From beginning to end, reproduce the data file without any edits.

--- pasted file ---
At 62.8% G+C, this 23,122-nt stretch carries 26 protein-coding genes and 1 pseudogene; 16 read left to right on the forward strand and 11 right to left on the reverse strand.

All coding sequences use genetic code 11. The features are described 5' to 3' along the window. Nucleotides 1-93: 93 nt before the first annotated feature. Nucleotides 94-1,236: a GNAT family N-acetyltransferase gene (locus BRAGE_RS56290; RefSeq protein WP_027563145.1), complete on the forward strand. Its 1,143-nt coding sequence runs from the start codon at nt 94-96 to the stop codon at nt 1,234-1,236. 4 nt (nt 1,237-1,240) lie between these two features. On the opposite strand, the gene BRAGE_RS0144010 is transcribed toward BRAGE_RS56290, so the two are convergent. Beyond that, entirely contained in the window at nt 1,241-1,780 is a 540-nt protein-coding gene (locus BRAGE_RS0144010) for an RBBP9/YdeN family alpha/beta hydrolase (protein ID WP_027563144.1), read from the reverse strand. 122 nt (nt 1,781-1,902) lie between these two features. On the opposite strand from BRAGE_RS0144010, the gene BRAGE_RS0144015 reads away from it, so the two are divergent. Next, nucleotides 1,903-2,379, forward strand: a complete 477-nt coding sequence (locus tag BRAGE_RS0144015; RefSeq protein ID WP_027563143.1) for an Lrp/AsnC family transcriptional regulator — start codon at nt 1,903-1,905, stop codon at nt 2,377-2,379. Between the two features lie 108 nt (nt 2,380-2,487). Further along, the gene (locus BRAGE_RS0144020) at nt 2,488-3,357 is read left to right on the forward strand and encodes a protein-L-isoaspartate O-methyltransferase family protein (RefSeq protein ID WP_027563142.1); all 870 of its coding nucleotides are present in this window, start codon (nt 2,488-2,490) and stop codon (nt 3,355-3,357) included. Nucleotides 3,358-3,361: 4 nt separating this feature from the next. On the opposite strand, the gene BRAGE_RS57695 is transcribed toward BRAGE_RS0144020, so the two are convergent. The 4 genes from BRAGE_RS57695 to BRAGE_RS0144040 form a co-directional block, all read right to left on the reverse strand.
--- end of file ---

At 62.8% G+C, this 23,122-nt stretch carries 26 protein-coding genes and 1 pseudogene; 16 read left to right on the forward strand and 11 right to left on the reverse strand.

All coding sequences use genetic code 11. The features are described 5' to 3' along the window. Nucleotides 1-93: 93 nt before the first annotated feature. Nucleotides 94-1,236: a GNAT family N-acetyltransferase gene (locus BRAGE_RS56290; RefSeq protein WP_027563145.1), complete on the forward strand. Its 1,143-nt coding sequence runs from the start codon at nt 94-96 to the stop codon at nt 1,234-1,236. 4 nt (nt 1,237-1,240) lie between these two features. On the opposite strand, the gene BRAGE_RS0144010 is transcribed toward BRAGE_RS56290, so the two are convergent. Beyond that, entirely contained in the window at nt 1,241-1,780 is a 540-nt protein-coding gene (locus BRAGE_RS0144010) for an RBBP9/YdeN family alpha/beta hydrolase (protein ID WP_027563144.1), read from the reverse strand. 122 nt (nt 1,781-1,902) lie between these two features. On the opposite strand from BRAGE_RS0144010, the gene BRAGE_RS0144015 reads away from it, so the two are divergent. Next, nucleotides 1,903-2,379, forward strand: a complete 477-nt coding sequence (locus tag BRAGE_RS0144015; RefSeq protein ID WP_027563143.1) for an Lrp/AsnC family transcriptional regulator — start codon at nt 1,903-1,905, stop codon at nt 2,377-2,379. Between the two features lie 108 nt (nt 2,380-2,487). Further along, the gene (locus BRAGE_RS0144020) at nt 2,488-3,357 is read left to right on the forward strand and encodes a protein-L-isoaspartate O-methyltransferase family protein (RefSeq protein ID WP_027563142.1); all 870 of its coding nucleotides are present in this window, start codon (nt 2,488-2,490) and stop codon (nt 3,355-3,357) included. Nucleotides 3,358-3,361: 4 nt separating this feature from the next. On the opposite strand, the gene BRAGE_RS57695 is transcribed toward BRAGE_RS0144020, so the two are convergent. The 4 genes from BRAGE_RS57695 to BRAGE_RS0144040 form a co-directional block, all read right to left on the reverse strand.